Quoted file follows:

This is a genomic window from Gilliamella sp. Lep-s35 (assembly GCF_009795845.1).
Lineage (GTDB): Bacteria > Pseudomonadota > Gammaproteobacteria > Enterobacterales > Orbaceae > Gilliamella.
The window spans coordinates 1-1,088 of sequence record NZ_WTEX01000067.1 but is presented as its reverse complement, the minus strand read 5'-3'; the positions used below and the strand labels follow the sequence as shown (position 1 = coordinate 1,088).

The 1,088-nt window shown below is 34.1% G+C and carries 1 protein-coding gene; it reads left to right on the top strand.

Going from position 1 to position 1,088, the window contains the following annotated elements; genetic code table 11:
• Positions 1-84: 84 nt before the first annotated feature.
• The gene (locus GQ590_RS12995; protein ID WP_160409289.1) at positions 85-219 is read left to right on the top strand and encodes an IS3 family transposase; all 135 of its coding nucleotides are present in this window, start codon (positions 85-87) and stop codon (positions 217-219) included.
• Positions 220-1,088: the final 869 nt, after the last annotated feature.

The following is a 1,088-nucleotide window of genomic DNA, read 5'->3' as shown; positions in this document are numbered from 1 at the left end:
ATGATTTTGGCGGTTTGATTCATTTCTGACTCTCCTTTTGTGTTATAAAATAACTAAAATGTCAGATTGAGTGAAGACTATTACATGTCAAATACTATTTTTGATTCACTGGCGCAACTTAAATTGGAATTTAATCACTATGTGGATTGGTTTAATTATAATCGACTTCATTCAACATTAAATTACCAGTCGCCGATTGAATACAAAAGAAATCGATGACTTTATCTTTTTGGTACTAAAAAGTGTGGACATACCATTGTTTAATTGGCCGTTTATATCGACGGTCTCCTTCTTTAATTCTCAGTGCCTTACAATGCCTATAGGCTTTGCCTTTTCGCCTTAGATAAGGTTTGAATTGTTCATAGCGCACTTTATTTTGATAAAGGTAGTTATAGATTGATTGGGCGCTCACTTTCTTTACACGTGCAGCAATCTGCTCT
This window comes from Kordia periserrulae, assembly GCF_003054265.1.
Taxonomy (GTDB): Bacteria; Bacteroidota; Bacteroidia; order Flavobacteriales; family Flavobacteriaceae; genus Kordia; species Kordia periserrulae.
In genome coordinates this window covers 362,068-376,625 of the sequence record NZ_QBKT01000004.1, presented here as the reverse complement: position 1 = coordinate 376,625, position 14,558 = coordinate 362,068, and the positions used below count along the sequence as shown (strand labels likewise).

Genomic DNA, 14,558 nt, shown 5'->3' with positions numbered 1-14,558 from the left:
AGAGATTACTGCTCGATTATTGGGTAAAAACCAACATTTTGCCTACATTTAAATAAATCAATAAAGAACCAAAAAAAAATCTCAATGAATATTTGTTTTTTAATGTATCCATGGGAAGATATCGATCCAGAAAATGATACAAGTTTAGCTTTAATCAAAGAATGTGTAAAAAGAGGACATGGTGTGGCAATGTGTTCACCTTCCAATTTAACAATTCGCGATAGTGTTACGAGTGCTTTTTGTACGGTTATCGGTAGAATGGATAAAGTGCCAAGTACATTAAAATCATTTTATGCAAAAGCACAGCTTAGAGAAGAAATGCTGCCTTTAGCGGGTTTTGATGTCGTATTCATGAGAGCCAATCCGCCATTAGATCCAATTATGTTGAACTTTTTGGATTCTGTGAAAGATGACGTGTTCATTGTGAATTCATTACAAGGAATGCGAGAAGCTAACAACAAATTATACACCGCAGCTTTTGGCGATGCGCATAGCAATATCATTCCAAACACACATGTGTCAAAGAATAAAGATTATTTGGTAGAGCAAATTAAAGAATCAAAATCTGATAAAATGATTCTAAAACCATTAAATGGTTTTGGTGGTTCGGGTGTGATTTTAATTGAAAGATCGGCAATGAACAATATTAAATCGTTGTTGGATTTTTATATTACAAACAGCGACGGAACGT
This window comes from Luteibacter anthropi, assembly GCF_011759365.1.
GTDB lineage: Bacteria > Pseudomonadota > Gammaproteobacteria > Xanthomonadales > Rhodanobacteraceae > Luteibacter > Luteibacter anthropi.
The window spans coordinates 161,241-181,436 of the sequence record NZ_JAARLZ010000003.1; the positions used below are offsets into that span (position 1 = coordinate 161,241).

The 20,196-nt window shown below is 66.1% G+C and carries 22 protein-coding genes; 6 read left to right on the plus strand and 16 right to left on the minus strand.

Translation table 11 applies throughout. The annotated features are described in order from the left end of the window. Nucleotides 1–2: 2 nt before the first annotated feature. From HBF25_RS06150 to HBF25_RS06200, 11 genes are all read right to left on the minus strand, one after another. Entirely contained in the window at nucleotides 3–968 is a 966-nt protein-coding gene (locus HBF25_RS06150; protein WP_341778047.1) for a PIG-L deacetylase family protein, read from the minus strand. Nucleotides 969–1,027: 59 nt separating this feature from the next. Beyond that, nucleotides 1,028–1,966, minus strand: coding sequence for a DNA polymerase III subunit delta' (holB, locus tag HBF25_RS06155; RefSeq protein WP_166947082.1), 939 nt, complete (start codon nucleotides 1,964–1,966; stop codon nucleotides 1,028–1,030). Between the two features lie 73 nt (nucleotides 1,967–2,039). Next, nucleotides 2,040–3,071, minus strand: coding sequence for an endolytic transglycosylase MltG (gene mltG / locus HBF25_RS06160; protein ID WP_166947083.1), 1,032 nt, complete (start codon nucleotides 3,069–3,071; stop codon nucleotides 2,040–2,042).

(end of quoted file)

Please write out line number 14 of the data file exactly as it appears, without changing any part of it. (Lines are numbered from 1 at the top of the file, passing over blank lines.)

Genomic DNA, 14,558 nt, shown 5'->3' with positions numbered 1-14,558 from the left: